Minnesota opened the scoring with a Brodie Lamb shot past Michigan goaltender Eric Portillo on the left side. Star freshman Logan Cooley, no. 3 overall pick in the NHL Draft last summer and one of two finalists for the Hobey Baker Award to play Mariucci on Saturday night, pulled into a loose puck in center ice and driven into the right-side offensive zone, blown by a pair of Michigan defensemen. After catching their attention, he tipped the ball to Lamb, who held it for half a second before unleashing a wrist shot for the score.
Michigan had to wait until the second half to get into the game. After just over three minutes had gone, debutant Gavin Brindley loaded the ball behind the net, then fired at a waiting Ethan Ericsson in the left circle. Erickson fired a one-time shot, but Minnesota goaltender Justin Close connected with it, blocking the shot but allowing the rebound up front. Flyer Rutger McGararty pounced and bunted the ball past Close on Michigan’s eighth shot.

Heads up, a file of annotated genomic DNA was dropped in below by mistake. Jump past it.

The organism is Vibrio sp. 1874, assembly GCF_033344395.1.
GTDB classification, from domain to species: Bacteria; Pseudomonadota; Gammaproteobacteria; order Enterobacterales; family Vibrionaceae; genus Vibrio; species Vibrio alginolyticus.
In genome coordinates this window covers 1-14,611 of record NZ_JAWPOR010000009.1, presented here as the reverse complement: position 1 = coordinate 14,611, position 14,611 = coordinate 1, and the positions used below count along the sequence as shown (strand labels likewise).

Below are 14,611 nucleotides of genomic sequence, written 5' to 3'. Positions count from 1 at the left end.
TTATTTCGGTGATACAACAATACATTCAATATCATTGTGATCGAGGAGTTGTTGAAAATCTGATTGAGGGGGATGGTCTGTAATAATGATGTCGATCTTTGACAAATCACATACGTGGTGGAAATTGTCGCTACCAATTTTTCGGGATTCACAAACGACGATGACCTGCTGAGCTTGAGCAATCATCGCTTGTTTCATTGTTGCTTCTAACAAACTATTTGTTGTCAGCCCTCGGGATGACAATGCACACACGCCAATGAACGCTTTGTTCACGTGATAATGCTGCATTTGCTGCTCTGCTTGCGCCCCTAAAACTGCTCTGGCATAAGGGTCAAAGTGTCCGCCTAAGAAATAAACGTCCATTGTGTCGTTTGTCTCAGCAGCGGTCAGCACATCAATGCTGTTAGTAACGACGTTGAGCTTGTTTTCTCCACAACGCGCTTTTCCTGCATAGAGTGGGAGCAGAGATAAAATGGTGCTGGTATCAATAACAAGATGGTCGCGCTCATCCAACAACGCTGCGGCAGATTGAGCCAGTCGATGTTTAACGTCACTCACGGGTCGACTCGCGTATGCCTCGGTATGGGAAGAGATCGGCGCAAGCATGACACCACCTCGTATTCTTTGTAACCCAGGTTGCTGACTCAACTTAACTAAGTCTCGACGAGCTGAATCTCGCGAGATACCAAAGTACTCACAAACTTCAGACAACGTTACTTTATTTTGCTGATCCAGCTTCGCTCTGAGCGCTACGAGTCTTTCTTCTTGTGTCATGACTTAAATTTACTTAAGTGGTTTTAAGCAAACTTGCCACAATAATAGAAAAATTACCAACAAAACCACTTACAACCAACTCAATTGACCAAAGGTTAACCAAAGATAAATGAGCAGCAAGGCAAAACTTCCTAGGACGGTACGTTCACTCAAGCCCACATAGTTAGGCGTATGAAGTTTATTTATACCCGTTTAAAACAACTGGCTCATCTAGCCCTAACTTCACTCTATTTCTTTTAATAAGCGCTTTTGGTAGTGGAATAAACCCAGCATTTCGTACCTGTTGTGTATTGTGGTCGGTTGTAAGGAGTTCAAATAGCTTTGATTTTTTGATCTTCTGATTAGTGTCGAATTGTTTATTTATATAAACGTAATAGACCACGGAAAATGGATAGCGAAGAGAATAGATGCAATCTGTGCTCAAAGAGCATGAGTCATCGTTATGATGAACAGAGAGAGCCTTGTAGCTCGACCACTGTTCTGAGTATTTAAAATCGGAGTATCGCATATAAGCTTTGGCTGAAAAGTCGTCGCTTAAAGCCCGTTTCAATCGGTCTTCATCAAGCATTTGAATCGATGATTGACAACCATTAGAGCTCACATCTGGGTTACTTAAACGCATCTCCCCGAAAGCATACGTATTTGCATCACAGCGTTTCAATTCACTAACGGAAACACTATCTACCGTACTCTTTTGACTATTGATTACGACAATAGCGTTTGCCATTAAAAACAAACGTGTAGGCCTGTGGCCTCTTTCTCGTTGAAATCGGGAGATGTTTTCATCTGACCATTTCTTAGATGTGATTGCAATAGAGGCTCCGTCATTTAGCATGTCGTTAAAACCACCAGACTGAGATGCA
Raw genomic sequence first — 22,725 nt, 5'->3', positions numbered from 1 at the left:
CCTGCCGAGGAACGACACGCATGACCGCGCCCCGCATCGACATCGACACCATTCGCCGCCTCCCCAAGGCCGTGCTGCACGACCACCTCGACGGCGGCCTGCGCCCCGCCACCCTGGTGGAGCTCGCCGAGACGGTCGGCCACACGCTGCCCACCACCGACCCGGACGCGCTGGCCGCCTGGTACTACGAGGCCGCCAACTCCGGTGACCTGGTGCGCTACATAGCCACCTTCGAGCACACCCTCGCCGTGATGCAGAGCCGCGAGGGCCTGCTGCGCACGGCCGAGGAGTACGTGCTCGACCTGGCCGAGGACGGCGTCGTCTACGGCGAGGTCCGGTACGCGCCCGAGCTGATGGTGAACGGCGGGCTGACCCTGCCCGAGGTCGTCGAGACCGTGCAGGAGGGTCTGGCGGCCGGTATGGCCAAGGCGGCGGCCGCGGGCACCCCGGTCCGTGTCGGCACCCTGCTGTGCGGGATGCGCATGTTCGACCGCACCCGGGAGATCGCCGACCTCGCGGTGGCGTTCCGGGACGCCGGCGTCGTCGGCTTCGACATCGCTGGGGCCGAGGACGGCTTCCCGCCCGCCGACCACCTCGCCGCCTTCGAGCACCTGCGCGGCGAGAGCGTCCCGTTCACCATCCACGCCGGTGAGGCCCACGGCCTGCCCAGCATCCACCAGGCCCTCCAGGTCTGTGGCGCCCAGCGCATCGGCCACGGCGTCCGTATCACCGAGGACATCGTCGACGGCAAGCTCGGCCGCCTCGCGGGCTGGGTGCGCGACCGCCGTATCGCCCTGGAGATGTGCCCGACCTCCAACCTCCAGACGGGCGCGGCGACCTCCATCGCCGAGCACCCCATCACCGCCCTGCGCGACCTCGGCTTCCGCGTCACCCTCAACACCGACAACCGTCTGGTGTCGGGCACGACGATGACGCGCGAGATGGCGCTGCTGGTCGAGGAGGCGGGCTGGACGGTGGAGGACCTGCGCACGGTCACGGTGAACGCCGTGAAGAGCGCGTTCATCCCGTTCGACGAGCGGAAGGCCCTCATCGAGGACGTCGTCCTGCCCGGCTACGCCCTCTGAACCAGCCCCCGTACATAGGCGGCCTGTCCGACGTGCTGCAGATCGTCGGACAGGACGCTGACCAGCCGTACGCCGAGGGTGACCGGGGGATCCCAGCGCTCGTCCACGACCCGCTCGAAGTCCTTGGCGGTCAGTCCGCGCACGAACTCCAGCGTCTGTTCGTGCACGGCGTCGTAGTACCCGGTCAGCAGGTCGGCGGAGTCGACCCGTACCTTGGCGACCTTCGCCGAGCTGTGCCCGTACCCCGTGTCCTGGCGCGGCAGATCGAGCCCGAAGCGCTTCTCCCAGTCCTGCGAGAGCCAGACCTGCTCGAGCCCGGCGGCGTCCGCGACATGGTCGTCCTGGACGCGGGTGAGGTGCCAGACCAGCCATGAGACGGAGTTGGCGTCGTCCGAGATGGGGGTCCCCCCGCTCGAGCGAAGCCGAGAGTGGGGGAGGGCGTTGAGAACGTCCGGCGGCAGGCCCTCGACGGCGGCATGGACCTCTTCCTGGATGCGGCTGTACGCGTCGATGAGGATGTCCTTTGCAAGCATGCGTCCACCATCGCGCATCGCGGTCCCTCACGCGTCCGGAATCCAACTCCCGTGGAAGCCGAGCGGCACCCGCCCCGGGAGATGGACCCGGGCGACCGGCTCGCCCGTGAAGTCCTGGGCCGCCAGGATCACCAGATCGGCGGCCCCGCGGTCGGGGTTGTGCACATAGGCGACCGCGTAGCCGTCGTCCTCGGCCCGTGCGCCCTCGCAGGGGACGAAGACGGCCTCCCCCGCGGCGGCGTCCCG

Shot number 9 gave the Wolverines the lead of the game. About 30 seconds after McGararty’s goal, Michigan once again got the puck in Minnesota territory after Saturday’s finalist Hobey Baker, Adam Fantelli, beat the finalist. The puck was brought down by freshman defender Keaton Pearson, who unleashed a shot that went wide on the right side, hit the boards and bounced into the left side of the net where McGararty was waiting. Then the Winnipeg Jets 2022 first-round draft pick swept the ball into the net before Kloss could reach the reverse of the net, for a 2-1 lead with 16:14 left in the second.